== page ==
A collection of top tips on how to survive Uni as a vegetarian!
vegetarian feast


Doing your own food shopping and cooking can be a daunting task for any student at University. It may seem even harder if your diet is restricted, but being a vegetarian can make cooking easier, healthier and save you a lot of money in the long run. I became a pescetarian at University (someone who does not eat meat but allows fish in their diet). With more and more students choosing not to eat meat or fish, I’ve written this article with the intention of helping those who live a meat and fish-free lifestyle, including some helpful tips from veggie students across the country.


Is being a vegetarian expensive?

The main worry for those who decide to become vegetarians is that food shopping will be far more costly, however, this really isn’t the case. Meat and fish would be the most costly things in my shopping basket on most food shops, with my meat-free and fish-free goods costing much less. Meal staples such as rice, potatoes and pasta really aren’t very costly at all, particularly if you shop at Aldi or Lidl. Go to fruit and veg markets (which most unis have), you’ll find that veg and fruit are incredibly cheap, especially if bought when they’re in season. Stock up your cupboard with herbs such as oregano, basil, rosemary and thyme to add flavour to your meals. It’s good to keep nuts in the cupboard too, as they can be added to salads, pastas and curries to make the meal more filling.

Do you find yourself eating the same thing?

Many people may think that having a vegetarian diet means that meals are more samey, but there are a lot meat-free alternatives that mean you can enjoy a varied diet. Quorn offers an array of alternatives from meat-free burgers, sausages, lardons, and fillets to fish-free fingers and deli options such as ham, chorizo and pepperoni. Other companies such as Linda McCartney also offer meat-free meals such as ravioli, pies and stir-fries. Veggie hack: If you buy nut stuffing mix (Sainsburys’ Taste The Difference is my favourite) and add the recommended amount of water, you can make burgers and sausages out of them – perfect for the bbq season!

Are there really health benefits to becoming a vegetarian?

Yes, cutting out meat such as lamb, beef and pork means that your diet will be lower in fat – obviously, you need to keep an eye on other fats in your diet, though! Lots of people assume that if you’re a vegetarian, your diet lacks a lot of protein, however this really isn’t the case. Despite suffering from anaemia, giving up meat did not affect my iron deficiency in the slightest. Foods such as seeds, nuts, beans and pulses, cereals and greens such as spinach and kale are high-iron foods which are great for you. Dark chocolate and cocoa powder are also high in iron so you have an excuse to indulge now and then! If you are still worried about your diet lacking in iron, there are hundreds of multivitamins in Holland and Barrett and other health food stores which can boost your general health (with many starting at around £3 for 90 tablets). If you are worried about how vegetarianism may affect your health, you can speak to your GP, too!

What are some basic veggie meals?

Veggie meals are easy to make – you can make stuffed pepper dishes, pastas, rice dishes, salads and more. Below are two easy examples of basic veggie meals – particularly good for when you’re in a hurry.


Grace Hunt, University of Warwick, Sociology.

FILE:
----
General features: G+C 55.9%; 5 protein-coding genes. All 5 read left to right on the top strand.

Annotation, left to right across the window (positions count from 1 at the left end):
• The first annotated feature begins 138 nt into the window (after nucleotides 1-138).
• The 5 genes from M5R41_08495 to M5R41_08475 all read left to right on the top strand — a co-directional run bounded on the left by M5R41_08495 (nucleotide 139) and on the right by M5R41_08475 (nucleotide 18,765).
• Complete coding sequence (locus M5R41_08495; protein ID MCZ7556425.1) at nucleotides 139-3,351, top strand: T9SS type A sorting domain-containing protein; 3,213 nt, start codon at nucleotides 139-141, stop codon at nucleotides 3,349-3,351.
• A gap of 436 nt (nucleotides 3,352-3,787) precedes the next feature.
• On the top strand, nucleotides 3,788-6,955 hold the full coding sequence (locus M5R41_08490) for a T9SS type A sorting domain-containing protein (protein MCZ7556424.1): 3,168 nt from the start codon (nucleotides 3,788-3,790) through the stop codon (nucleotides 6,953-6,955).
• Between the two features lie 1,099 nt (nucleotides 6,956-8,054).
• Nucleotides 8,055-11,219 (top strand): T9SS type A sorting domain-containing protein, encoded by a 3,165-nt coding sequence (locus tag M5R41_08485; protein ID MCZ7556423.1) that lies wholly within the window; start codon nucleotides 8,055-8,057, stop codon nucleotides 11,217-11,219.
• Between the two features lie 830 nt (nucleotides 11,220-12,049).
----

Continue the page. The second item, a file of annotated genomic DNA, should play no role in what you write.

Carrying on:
"In line with a vegetarian/vegan ethos it's worth checking out local green grocers in your student town at the end of the day - they often give people fruit and veg which they're chucking out - whizz up the veg with onions, garlic & stock for a nutritious soup that will last a few days. Or depending on what you get, veg is always a good base for a meal so if you get it for a free spend a couple of pounds on some quorn or noodles or whatever you fancy! A few people also take part in something called 'skipping' which involves going through the bins of supermarkets or chains as they often chuck away decent food which may be going off that day or may just have a split in the packaging. (There are some legal aspects to this to bear in mind though..) It very much depends on where you are in the country as to whether there is access to cheap, locally sourced vegetarian produce but my main advice would be to source out a good green grocers, get to know them, get some freebies and cook with others! The cheapest and most enjoyable way to eat is with others - everyone contributes and everyone enjoys!"

Tara India Kergon, University of Birmingham, English Language and Hispanic Studies.

"My tip is to get veggies/fruit cheap by shopping at around 5/6pm when things are reduced and then cook something like a veggie curry and freeze it, along with fruit or bread so it doesn't go out of date!"

Tara also runs a blog if you’re interested in student life and fashion.

Martha Jane Teverson, London, Politics and Sociology Student as of September 2015.

"Being a vegetarian/vegan is actually a lot cheaper than eating meat. I eat a lot of Quorn which is really tasty. I also eat falafel, bean burgers and tofu. I think once you stop eating meat you open yourself to a whole new variety of delicious meals and if you love cooking, you can be a lot more creative with what you eat. I buy a lot of fresh vegetables (which are really cheap) and cook them with spices and herbs. You can add soya milk for a creamy texture. I love to make curries using coconut milk, chick peas, butternut squash, and other vegetables with rice. I also love to do noodle dishes. Being a vegetarian can be fun and rewarding as it is generally a lot healthier and satisfying. This is just the starting point on reasons why it's good to go veggie - there are tons of other reasons too!"

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